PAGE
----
- About HHR
By Steven H. Miles, MD
The essence of the scandal at the US American Psychological Association (APA) is quite simple. The US Department of Defense (DOD) and Central Intelligence Agency (CIA) forged a secret partnership with APA leaders to create a policy that was designed to authorize and protect psychologists who designed and managed/oversaw interrogation by torture. The APA and DOD agreed that psychologists worked for military intelligence rather than having a core responsibility for the health of prisoners. In writing this policy, the ‘scientific society’ ignored and failed to communicate a huge body of research showing that torture or coercion is counterproductive in interrogation. This research is compiled by no less than the National Defense Intelligence College and is encyclopedically organized by Darius Rejali, a nationally recognized expert on government torture and interrogation. The policy disparaged human rights, international laws and professional ethics.
Through the secret partnership with the DOD and CIA, psychologists on “behavioral science consultation teams” ordered and monitored interrogation “approaches” bearing names such as “fear up harsh” and “ego down.” APA members oversaw waterboarding, joint-distorting stress positions and religious and sexual degradation. The APA concealed the membership of these “professionals” and thwarted investigations into their misconduct. A newly published independent review fully undermines APA denials of misconduct.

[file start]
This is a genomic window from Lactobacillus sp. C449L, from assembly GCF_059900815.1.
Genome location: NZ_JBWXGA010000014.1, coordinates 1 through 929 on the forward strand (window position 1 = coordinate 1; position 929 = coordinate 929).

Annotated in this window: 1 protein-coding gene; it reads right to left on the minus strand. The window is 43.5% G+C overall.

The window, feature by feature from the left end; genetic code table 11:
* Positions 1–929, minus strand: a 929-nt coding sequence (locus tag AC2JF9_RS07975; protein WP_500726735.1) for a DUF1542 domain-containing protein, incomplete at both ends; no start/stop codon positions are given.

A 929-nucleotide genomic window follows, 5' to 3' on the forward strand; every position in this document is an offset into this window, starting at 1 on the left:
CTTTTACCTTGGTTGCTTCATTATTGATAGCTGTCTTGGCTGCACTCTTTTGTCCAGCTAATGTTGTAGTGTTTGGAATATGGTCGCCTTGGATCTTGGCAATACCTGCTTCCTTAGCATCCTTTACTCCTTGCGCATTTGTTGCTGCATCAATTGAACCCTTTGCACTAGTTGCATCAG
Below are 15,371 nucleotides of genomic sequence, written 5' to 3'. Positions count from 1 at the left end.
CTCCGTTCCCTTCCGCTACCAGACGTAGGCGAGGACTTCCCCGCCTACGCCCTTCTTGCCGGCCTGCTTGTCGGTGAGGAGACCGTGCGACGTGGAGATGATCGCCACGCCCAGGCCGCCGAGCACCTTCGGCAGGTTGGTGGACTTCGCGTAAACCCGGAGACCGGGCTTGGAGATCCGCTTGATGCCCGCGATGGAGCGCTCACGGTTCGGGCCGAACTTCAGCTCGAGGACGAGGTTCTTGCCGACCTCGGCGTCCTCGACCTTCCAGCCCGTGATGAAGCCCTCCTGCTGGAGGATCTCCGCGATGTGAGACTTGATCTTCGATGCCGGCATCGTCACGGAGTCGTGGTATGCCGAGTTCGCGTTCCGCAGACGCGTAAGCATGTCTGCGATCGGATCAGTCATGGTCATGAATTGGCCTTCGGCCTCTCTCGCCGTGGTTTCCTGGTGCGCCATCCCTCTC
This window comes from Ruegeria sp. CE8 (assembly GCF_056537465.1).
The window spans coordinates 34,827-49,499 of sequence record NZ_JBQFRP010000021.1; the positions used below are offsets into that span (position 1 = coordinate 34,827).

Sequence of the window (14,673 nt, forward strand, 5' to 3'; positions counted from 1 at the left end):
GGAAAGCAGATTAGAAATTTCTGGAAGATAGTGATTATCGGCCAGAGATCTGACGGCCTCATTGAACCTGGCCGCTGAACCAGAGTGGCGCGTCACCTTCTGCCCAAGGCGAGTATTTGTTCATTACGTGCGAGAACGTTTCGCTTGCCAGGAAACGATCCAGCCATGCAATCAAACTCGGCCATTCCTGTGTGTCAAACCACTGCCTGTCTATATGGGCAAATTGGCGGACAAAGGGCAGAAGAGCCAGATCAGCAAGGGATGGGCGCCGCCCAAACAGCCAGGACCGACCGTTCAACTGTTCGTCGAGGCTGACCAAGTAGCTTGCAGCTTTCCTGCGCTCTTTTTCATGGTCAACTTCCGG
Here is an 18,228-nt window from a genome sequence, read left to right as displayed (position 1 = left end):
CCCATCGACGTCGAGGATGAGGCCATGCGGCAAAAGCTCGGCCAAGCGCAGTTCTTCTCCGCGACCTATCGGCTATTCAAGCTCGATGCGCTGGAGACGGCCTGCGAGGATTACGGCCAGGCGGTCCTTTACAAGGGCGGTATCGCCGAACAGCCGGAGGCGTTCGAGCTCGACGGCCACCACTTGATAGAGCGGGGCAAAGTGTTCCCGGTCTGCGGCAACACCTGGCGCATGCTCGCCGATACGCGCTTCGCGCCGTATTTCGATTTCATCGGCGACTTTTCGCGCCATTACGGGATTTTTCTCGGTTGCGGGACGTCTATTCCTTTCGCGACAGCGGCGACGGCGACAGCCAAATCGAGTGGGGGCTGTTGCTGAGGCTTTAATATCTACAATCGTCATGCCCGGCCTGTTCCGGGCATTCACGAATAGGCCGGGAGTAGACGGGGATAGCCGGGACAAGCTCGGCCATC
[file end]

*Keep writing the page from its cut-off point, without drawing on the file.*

The US Senate confirmed what could be predicted: no intelligence was gained through the use of these techniques. The vast majority of interrogated prisoners were injured; most, by the US Government’s own reckoning, were innocent or ignorant. Prisoners and interrogators were destroyed. Opponents were radicalized. The stature of the US was tarnished. The US destroyed international law against torture by asserting that “national emergency” and “executive order” could void the laws against torture.
A few APA officials who managed eight years of collaboration and cover-up have been forced to resign. No criminal charges have been brought. APA officials who moved on to universities have prestigious offices and titles. No one has lost his or her license.
The human rights movement is turning against clinicians who torture.[i],[ii]After Nuremberg, there was complete impunity. In 1975, a Greek torture doctor was sent to jail. In South America, some countries emerging from junta began to systematically identify and try to punish doctors. The punishments are increasing exponentially. Turkey and Egypt punished torture doctors in the last month. The US does not lead: it lags.
Steven H. Miles, MD, is Professor of Medicine and Maas Family Foundation Chair in Bioethics at the University of Minnesota.
Please contact the author at Miles001@umn.edu
[i] S. H. Miles, Doctors who torture: The pursuit of justice (Amazon Books, 2015). http://www.amazon.com/Doctors-who-Torture-Pursuit-Justice-ebook/dp/B00VFGEWWK;
More from this author:
Papers in Press
Medical Students Attitudes toward Torture, Revisted
Krista Dubin, Andrew R. Milewski, Joseph Shin, and Thomas P. Kalman
The Cholera Epidemic in Zimbabwe, 2008-2009; A Review and Critique of the Evidence
C. Nicholas Cuneo, Richard Sollom, and Chris Beyrer
HIV Criminalization Laws and the Right to Health
Canada’s Mining Industry in Guatemala and the Right to Health of Indigenous Peoples